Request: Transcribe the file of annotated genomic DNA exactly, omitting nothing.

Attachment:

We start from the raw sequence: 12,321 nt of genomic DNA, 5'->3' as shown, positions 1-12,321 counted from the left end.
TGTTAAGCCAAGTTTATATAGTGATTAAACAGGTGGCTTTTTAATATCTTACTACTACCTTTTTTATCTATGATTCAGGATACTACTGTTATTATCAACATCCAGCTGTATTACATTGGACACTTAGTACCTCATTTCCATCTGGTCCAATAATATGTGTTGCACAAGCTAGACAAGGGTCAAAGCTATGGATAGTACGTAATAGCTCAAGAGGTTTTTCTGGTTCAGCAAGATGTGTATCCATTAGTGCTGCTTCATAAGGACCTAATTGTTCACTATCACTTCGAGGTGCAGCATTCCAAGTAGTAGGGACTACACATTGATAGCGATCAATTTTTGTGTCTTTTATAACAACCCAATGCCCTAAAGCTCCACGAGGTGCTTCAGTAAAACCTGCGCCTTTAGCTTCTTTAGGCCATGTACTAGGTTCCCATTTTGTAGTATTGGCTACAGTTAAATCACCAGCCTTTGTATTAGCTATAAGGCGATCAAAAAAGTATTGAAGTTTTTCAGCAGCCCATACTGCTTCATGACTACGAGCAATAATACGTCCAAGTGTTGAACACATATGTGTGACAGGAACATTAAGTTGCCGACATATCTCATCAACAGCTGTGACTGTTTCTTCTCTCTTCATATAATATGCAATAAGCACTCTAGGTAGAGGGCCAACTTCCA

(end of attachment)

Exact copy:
We start from the raw sequence: 12,321 nt of genomic DNA, 5'->3' as shown, positions 1-12,321 counted from the left end.
TGTTAAGCCAAGTTTATATAGTGATTAAACAGGTGGCTTTTTAATATCTTACTACTACCTTTTTTATCTATGATTCAGGATACTACTGTTATTATCAACATCCAGCTGTATTACATTGGACACTTAGTACCTCATTTCCATCTGGTCCAATAATATGTGTTGCACAAGCTAGACAAGGGTCAAAGCTATGGATAGTACGTAATAGCTCAAGAGGTTTTTCTGGTTCAGCAAGATGTGTATCCATTAGTGCTGCTTCATAAGGACCTAATTGTTCACTATCACTTCGAGGTGCAGCATTCCAAGTAGTAGGGACTACACATTGATAGCGATCAATTTTTGTGTCTTTTATAACAACCCAATGCCCTAAAGCTCCACGAGGTGCTTCAGTAAAACCTGCGCCTTTAGCTTCTTTAGGCCATGTACTAGGTTCCCATTTTGTAGTATTGGCTACAGTTAAATCACCAGCCTTTGTATTAGCTATAAGGCGATCAAAAAAGTATTGAAGTTTTTCAGCAGCCCATACTGCTTCATGACTACGAGCAATAATACGTCCAAGTGTTGAACACATATGTGTGACAGGAACATTAAGTTGCCGACATATCTCATCAACAGCTGTGACTGTTTCTTCTCTCTTCATATAATATGCAATAAGCACTCTAGGTAGAGGGCCAACTTCCA